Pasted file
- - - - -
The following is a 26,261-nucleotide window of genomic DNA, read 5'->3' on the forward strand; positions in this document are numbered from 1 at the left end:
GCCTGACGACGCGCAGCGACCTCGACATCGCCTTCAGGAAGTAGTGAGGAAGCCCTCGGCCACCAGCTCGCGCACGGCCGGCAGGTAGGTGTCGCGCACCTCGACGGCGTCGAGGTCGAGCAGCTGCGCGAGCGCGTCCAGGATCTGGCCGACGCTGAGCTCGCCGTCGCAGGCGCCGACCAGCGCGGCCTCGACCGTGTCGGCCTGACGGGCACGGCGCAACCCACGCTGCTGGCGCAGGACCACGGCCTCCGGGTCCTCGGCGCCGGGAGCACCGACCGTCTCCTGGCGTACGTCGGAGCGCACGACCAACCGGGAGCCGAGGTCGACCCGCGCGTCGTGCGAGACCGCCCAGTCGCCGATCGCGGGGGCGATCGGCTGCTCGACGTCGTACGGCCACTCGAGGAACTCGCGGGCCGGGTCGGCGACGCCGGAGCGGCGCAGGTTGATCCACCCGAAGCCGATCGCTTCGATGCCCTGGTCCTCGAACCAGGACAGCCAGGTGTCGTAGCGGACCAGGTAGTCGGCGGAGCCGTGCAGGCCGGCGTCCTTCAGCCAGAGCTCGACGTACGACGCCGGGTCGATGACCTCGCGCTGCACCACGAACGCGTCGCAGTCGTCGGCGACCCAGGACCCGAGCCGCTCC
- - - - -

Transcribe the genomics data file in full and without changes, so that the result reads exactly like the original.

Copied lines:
The following is a 26,261-nucleotide window of genomic DNA, read 5'->3' on the forward strand; positions in this document are numbered from 1 at the left end:
GCCTGACGACGCGCAGCGACCTCGACATCGCCTTCAGGAAGTAGTGAGGAAGCCCTCGGCCACCAGCTCGCGCACGGCCGGCAGGTAGGTGTCGCGCACCTCGACGGCGTCGAGGTCGAGCAGCTGCGCGAGCGCGTCCAGGATCTGGCCGACGCTGAGCTCGCCGTCGCAGGCGCCGACCAGCGCGGCCTCGACCGTGTCGGCCTGACGGGCACGGCGCAACCCACGCTGCTGGCGCAGGACCACGGCCTCCGGGTCCTCGGCGCCGGGAGCACCGACCGTCTCCTGGCGTACGTCGGAGCGCACGACCAACCGGGAGCCGAGGTCGACCCGCGCGTCGTGCGAGACCGCCCAGTCGCCGATCGCGGGGGCGATCGGCTGCTCGACGTCGTACGGCCACTCGAGGAACTCGCGGGCCGGGTCGGCGACGCCGGAGCGGCGCAGGTTGATCCACCCGAAGCCGATCGCTTCGATGCCCTGGTCCTCGAACCAGGACAGCCAGGTGTCGTAGCGGACCAGGTAGTCGGCGGAGCCGTGCAGGCCGGCGTCCTTCAGCCAGAGCTCGACGTACGACGCCGGGTCGATGACCTCGCGCTGCACCACGAACGCGTCGCAGTCGTCGGCGACCCAGGACCCGAGCCGCTCC